My attempt to move from Southern California and create a happy and sustainable urban homestead in North Dakota, with some musings on life with deaf dogs, a gluten free spouse, and the occasional mischievous garden gnome. Thank you for visiting and I hope you enjoy.



Friday, March 12, 2010

Haircut and an Assault Rifle

I went to get a haircut today in anticipation of some work related matters.  Not work of the "from the couch with laptop" variety but "in front of an actual client" variety.  As such it seemed like a good idea to get one last haircut to trim things up a bit and give an appearance of professionalism.  OK, Alycia told me I was too hairy and should go get a haircut.

Now a brief bit of backstory. This will all make sense in a minute, bear with me.

Back in Springfield, Massachusetts I used to visit a barbershop in downtown with a distinctly ethnic Italian-American cohort of employees.  One day I listened as my barber explained what he would do to the slightly dark skinned gentleman (he looked Puerto Rican or Cuban to me) who walked in the door accompanied by his white girlfriend.  He muttered what he would like to do to this gentleman as he was shaving behind my ear and around my neck with a straight razor.  The activities he spoke of weren't enjoyable sounding and were laced with many unkind racial epithets.  This made me uncomfortable (the word uncomfortable actually doesn't adequately describe my terror, though I feel like I remained calm) since he was holding a straight razor inches from my jugular.  I never visited that barber shop again.  I read a few weeks later in the newspaper that my now-former barber and a friend had been arrested on racketeering, loansharking, and other unsavory charges.  It turns out that this place was an organized crime front, a fact well known to local townsfolk, but oblivious to me, a newcomer. 

I once played pool (I was in a pool league for a while) in a unhygienic/scary run-down strip club in what was left of downtown New Britain, Connecticut, where the home court advantage was apparent since everyone on our team (the visiting team) was terrified of touching anything lest they contract leprosy, or worse.  During the evening an enterprising young gentleman approached and tried to sell me a pair of sneakers and a package of raw chicken breasts for $20.  It must have been a tough night for selling that combination of items as he stopped by on the way out the door and let me know the price had dropped to only $15.  It was a great deal, but unfortunately I didn't think the sneakers were my size. 

I relate these two seemingly unrelated stories because they are 1) the most unusual hair cutting experience I've ever had and 2) the most unusual thing I've ever had someone try to sell to me.  Though neither one of these stories will ever be topped, luckily I can now combine these concepts together into a new and fascinating story 3) the most unusual thing anyone has ever tried to sell me while getting a haircut.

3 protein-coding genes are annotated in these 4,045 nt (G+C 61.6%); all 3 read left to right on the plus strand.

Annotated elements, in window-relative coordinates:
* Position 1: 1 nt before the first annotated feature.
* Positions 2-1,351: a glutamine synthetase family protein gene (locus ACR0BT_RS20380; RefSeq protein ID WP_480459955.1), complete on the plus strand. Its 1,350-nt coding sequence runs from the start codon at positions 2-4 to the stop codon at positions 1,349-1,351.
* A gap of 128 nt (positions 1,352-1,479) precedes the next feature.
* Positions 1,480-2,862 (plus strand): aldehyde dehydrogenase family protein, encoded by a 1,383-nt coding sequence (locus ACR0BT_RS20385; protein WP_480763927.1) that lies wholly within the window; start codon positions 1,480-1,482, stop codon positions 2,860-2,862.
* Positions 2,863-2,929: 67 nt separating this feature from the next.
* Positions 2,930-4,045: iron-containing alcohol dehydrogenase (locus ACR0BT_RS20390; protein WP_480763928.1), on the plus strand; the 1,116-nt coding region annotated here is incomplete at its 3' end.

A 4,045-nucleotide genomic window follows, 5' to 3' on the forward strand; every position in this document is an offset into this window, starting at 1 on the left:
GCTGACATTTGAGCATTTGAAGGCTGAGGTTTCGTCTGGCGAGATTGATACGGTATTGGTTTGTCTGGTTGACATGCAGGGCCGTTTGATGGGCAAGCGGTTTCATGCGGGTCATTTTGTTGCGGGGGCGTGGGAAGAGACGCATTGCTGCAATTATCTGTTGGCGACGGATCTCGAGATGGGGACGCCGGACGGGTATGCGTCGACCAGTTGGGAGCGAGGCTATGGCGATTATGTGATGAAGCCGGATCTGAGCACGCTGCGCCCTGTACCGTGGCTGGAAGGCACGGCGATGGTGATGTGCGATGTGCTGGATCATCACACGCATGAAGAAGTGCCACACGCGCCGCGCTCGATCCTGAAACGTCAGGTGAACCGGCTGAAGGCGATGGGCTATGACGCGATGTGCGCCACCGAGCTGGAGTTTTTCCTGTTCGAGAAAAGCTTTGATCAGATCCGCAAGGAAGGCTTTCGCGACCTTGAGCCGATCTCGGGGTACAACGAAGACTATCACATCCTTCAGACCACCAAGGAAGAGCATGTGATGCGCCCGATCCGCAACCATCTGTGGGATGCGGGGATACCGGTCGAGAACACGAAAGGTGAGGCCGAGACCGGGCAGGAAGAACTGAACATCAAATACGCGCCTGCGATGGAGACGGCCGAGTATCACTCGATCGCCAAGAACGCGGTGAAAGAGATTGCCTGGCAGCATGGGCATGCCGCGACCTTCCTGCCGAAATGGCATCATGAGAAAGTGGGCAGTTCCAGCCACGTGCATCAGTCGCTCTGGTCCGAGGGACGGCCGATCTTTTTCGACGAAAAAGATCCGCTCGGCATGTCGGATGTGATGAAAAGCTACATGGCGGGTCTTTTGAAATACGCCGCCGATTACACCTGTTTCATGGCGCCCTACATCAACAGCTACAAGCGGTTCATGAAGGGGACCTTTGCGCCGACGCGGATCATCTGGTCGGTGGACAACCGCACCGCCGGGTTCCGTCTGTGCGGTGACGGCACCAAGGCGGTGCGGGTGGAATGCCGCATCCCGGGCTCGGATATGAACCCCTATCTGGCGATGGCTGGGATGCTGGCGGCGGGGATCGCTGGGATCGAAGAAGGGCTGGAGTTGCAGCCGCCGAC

Back to my haircut yesterday..... Just as I sat down in the barber chair a truck pulled up and a uniformed (he was headed to his job with the border patrol) dude hopped out, pulled a long cardboard box from the truck and proceeded inside.  Though the barber knew who this was, he still made a "I wonder what's in the box?" comment, to which I replied (with what I thought was a funny joke) "I don't think those are flowers for you in the box".  He didn't laugh, though I thought I was being quite funny. 

The long flat box contained a beautiful, shiny black semi-automatic assault rifle, near new condition, "I've only run 2 magazines through it" the guy said.  The weapon was an AR-180 (I think I remember this correctly) but could also be called an AR180 or an AR-180B, there seemed to be some discussion about this point.  The barber wanted to know the exact model number so he could discuss with his gun compatriots and confirm that he was getting a good deal. 

After much discussion, fondling of the rifle, and observation of various accessories that could be attached to it in various places, price was mentioned - $650.  They agreed to meet over the weekend to complete their transaction and the dude in the truck with the rifle left.  Aforementioned barber person was extremely excited about the new gun he was going to purchase, but now was faced with a dilemna - he had too many guns.  I don't know if this was a wife-imposed or self-imposed gun quota, but with a new gun entering the picture, he had to sell one of his current guns (he mentioned having at least seven other rifles).